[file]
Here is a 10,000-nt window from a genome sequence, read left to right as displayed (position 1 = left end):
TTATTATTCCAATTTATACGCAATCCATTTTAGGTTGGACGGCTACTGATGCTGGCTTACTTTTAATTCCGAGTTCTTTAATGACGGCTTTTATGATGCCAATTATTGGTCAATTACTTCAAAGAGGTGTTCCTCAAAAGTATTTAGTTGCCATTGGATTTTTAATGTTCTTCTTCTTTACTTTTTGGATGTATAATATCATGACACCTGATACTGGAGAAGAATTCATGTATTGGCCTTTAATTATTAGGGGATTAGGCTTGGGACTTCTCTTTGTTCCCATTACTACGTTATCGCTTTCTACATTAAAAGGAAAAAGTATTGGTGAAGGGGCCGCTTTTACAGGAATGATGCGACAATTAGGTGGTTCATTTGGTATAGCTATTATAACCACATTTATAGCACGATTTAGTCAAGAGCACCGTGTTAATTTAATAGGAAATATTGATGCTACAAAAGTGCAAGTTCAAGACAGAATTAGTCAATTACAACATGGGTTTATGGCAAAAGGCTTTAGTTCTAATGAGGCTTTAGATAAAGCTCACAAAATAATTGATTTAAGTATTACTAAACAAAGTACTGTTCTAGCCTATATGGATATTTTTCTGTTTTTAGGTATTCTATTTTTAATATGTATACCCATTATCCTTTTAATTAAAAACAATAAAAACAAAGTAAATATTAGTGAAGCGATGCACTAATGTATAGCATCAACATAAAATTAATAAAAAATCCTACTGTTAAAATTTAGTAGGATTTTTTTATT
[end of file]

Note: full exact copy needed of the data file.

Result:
Here is a 10,000-nt window from a genome sequence, read left to right as displayed (position 1 = left end):
TTATTATTCCAATTTATACGCAATCCATTTTAGGTTGGACGGCTACTGATGCTGGCTTACTTTTAATTCCGAGTTCTTTAATGACGGCTTTTATGATGCCAATTATTGGTCAATTACTTCAAAGAGGTGTTCCTCAAAAGTATTTAGTTGCCATTGGATTTTTAATGTTCTTCTTCTTTACTTTTTGGATGTATAATATCATGACACCTGATACTGGAGAAGAATTCATGTATTGGCCTTTAATTATTAGGGGATTAGGCTTGGGACTTCTCTTTGTTCCCATTACTACGTTATCGCTTTCTACATTAAAAGGAAAAAGTATTGGTGAAGGGGCCGCTTTTACAGGAATGATGCGACAATTAGGTGGTTCATTTGGTATAGCTATTATAACCACATTTATAGCACGATTTAGTCAAGAGCACCGTGTTAATTTAATAGGAAATATTGATGCTACAAAAGTGCAAGTTCAAGACAGAATTAGTCAATTACAACATGGGTTTATGGCAAAAGGCTTTAGTTCTAATGAGGCTTTAGATAAAGCTCACAAAATAATTGATTTAAGTATTACTAAACAAAGTACTGTTCTAGCCTATATGGATATTTTTCTGTTTTTAGGTATTCTATTTTTAATATGTATACCCATTATCCTTTTAATTAAAAACAATAAAAACAAAGTAAATATTAGTGAAGCGATGCACTAATGTATAGCATCAACATAAAATTAATAAAAAATCCTACTGTTAAAATTTAGTAGGATTTTTTTATT